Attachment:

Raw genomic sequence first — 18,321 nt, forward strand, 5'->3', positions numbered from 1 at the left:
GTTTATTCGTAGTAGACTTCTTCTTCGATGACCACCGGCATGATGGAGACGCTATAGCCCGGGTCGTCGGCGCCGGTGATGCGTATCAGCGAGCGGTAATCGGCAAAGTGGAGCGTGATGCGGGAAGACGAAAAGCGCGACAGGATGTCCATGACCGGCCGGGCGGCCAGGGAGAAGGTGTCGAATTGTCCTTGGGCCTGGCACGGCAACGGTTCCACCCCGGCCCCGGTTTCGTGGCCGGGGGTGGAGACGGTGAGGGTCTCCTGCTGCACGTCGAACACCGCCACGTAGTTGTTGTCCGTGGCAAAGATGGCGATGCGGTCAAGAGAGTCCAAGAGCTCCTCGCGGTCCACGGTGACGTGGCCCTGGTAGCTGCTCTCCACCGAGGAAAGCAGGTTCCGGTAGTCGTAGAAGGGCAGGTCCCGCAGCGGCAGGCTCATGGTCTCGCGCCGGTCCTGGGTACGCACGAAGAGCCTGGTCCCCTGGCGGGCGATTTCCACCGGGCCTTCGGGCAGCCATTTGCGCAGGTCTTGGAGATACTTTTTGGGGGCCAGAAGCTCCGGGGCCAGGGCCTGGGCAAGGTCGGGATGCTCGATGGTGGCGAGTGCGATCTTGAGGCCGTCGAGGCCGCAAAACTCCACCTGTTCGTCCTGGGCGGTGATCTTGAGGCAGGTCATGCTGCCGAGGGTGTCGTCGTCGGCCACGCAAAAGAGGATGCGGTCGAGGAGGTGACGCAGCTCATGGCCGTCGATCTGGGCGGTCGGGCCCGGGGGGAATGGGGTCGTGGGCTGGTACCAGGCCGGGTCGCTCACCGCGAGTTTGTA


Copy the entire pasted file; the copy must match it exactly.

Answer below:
Raw genomic sequence first — 18,321 nt, forward strand, 5'->3', positions numbered from 1 at the left:
GTTTATTCGTAGTAGACTTCTTCTTCGATGACCACCGGCATGATGGAGACGCTATAGCCCGGGTCGTCGGCGCCGGTGATGCGTATCAGCGAGCGGTAATCGGCAAAGTGGAGCGTGATGCGGGAAGACGAAAAGCGCGACAGGATGTCCATGACCGGCCGGGCGGCCAGGGAGAAGGTGTCGAATTGTCCTTGGGCCTGGCACGGCAACGGTTCCACCCCGGCCCCGGTTTCGTGGCCGGGGGTGGAGACGGTGAGGGTCTCCTGCTGCACGTCGAACACCGCCACGTAGTTGTTGTCCGTGGCAAAGATGGCGATGCGGTCAAGAGAGTCCAAGAGCTCCTCGCGGTCCACGGTGACGTGGCCCTGGTAGCTGCTCTCCACCGAGGAAAGCAGGTTCCGGTAGTCGTAGAAGGGCAGGTCCCGCAGCGGCAGGCTCATGGTCTCGCGCCGGTCCTGGGTACGCACGAAGAGCCTGGTCCCCTGGCGGGCGATTTCCACCGGGCCTTCGGGCAGCCATTTGCGCAGGTCTTGGAGATACTTTTTGGGGGCCAGAAGCTCCGGGGCCAGGGCCTGGGCAAGGTCGGGATGCTCGATGGTGGCGAGTGCGATCTTGAGGCCGTCGAGGCCGCAAAACTCCACCTGTTCGTCCTGGGCGGTGATCTTGAGGCAGGTCATGCTGCCGAGGGTGTCGTCGTCGGCCACGCAAAAGAGGATGCGGTCGAGGAGGTGACGCAGCTCATGGCCGTCGATCTGGGCGGTCGGGCCCGGGGGGAATGGGGTCGTGGGCTGGTACCAGGCCGGGTCGCTCACCGCGAGTTTGTA